BOE “managed” London house prices slide continues, now 10% off peak
By Neil Callanan
(Bloomberg) — Sue Munden bought her five-bedroom house in the southwest London district of Streatham in November after negotiating the price down to 610,000 pounds, about 100,000 pounds less than a similar home on the street sold for in April.
“I did look earlier in the year, but I wasn’t able to have an offer accepted at a level I was comfortable with,” said Munden, who was surprised to get the property for 90,000 pounds ($141,000) less than the offer price. “I thought house prices were too high.”
The drop in prices is spreading through London as the Bank of England’s restrictions on mortgage lending limit some borrowing. Values fell or were unchanged in 18 percent of the city’s postal-code districts in the three months through October, double the percentage of the previous quarter, according to data compiled by property researcher Hometrack Ltd.
“There’s nothing natural about this slowdown,” said Rob Wood, an economist at Berenberg Bank in London. “It’s been induced by what the Bank of England has done and what the government has done.” Soaring house prices “would have been dangerous, so absolutely they needed to take action and it’s really good news that it seems to have worked,” he said.
The BOE imposed limits on high loan-to-value mortgages after the government said in June it would give it the authority to do so. The Financial Conduct Authority, an independent organization that works with the U.K. Treasury, in April introduced stricter affordability checks on buyers and required banks to verify a borrower’s income. It also reined in interest- only loans.
Prices in London are down as much as 10 percent from a peak in the Spring, said Jeffrey Doble, chief executive officer of Thamesview Estate Agents Ltd. The company operates 60 offices in London through brands including Dexters.
Values in the city had surged by almost 80 percent since the last trough in March 2009, according to the Office for National Statistics office.
The central bank and the FCA enacted the lending controls to stem rising household debt, which BOE Governor Mark Carney has called the biggest threat to the U.K.’s economic recovery. Borrowing, including mortgages, stands at about 145 percent of gross disposable income.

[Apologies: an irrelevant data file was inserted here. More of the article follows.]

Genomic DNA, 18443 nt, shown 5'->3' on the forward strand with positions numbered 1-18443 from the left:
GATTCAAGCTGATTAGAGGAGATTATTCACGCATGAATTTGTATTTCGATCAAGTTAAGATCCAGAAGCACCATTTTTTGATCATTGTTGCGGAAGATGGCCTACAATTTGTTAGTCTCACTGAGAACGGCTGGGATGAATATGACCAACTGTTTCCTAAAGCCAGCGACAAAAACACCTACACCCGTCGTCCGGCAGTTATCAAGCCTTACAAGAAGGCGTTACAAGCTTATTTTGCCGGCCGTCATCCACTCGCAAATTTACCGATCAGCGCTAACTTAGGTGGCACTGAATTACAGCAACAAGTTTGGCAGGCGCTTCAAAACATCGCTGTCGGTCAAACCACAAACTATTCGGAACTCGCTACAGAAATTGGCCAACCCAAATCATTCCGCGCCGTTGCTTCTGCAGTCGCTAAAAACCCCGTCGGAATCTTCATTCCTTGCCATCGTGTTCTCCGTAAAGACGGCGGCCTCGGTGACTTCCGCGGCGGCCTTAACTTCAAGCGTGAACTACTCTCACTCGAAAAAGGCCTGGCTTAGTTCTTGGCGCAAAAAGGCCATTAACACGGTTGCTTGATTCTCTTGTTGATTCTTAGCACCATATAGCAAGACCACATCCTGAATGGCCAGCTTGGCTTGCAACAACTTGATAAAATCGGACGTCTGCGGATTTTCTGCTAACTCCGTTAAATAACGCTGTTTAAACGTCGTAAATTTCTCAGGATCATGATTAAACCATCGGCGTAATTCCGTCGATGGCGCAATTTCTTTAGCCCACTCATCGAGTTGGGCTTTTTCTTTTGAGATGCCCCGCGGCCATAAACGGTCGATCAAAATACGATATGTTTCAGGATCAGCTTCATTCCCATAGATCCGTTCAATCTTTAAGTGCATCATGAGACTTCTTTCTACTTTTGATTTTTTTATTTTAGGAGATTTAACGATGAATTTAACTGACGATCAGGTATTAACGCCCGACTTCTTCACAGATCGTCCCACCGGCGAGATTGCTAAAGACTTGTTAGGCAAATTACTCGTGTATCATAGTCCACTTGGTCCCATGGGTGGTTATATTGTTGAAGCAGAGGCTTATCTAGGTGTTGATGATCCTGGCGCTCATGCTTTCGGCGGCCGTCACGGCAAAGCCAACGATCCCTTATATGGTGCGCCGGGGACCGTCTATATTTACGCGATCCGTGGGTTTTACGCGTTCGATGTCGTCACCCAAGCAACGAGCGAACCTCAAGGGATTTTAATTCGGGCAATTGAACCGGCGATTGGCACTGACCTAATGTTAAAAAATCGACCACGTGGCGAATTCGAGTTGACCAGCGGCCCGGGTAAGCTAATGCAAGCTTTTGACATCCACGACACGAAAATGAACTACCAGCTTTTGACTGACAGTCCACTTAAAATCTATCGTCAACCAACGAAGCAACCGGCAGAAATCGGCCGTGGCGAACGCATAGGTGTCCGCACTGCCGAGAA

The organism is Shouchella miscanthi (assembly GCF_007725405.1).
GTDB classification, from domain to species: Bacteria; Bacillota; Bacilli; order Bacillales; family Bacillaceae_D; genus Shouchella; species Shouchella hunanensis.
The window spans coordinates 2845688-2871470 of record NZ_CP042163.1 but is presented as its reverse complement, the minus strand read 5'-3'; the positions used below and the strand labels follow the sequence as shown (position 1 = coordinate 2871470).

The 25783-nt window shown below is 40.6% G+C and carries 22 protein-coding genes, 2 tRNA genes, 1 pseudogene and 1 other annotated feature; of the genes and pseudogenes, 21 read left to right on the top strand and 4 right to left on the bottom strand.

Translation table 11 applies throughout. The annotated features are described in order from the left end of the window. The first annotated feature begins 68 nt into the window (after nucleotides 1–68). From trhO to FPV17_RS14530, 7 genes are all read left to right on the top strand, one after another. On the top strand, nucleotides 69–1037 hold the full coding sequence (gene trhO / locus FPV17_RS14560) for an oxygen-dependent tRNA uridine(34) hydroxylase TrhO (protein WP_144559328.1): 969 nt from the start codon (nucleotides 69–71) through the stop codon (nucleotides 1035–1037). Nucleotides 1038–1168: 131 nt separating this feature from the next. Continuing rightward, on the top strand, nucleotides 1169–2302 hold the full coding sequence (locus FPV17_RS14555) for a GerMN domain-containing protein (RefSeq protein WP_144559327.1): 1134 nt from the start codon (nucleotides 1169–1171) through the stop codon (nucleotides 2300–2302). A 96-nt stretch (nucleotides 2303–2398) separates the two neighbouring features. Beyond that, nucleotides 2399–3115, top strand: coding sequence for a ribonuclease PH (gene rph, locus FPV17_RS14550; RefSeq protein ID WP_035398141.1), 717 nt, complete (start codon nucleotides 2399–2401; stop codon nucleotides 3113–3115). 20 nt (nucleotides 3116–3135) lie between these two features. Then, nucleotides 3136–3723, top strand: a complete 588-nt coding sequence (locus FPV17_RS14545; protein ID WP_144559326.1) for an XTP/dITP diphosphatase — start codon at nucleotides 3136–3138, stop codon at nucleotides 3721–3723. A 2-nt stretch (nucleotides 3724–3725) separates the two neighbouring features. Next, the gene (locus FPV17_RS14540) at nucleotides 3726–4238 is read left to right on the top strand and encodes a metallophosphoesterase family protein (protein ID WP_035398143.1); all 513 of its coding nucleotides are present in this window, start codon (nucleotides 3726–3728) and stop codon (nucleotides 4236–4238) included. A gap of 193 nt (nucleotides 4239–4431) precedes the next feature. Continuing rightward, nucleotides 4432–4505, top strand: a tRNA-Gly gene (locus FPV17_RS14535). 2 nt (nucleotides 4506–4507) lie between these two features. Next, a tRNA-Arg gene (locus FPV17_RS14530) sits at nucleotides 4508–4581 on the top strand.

Even with the bank’s new rules in place, the value of U.K. mortgage borrowing is expected to rise by 5 billion pounds to 120 billion next year, the Council of Mortgage Lenders said on Dec. 16. The household debt-to-income ratio will start to increase across the U.K. next year after falling since 2008, according to the Office for Budget Responsibility. Combined with rising consumer spending, the measure will exceed 180 percent by 2020, the OBR said Dec. 3.
High loan-to-value lending, with down payments of 15 percent or less, in Britain fell more than 30 percent from September through November, property appraiser e.surv said this month.
The lending restrictions are hitting property values in the capital harder than in the rest of the country. The London house-price index fell 1.9 percent in October from its peak in August, according to the statistics office. That’s almost twice the decline in the U.K., the data show.
Sales, offers, listings and viewings in London were lower than expected in November, Jeremy Leaf of broker Jeremy Leaf & Co. wrote in a Royal Institution of Chartered Surveyors poll published Dec. 11.
“Prices went up too far and too fast earlier in the year, so realism has returned,” he said.
The biggest price declines in London are in the central, southwest and west districts, said Richard Donnell, director of research at Hometrack, which measures price changes by postal code. Those districts are traditionally the more affluent parts of the city.
Values fell 0.5 percent in southwest London and 1.1 percent in Fulham in October from a month earlier, according to broker Knight Frank LLP. Prices in Kensington and Chelsea, the U.K.’s most expensive borough, declined by 2.5 percent in the month to an average of 1.28 million pounds, according to the Land Registry.
Doble of Thamesview said the declines are a pause in a housing market that’s still fundamentally positive.
“Demand is strong, supply weak and therefore in the medium term prices will rise,” he said. “The best time to buy is when the market is catching its breath as it is right now.”
Asking prices in the capital dropped 5.1 percent from November and are forecast to rise by 1 percent to 3 percent next year, property website Rightmove Plc said Dec. 15.
Munden said the discount she secured on her home in Streatham will shield her in case values continue to fall.
“I felt it was good value for money which would protect me from any potential weakening in London house prices,” she said. – BLOOMBERG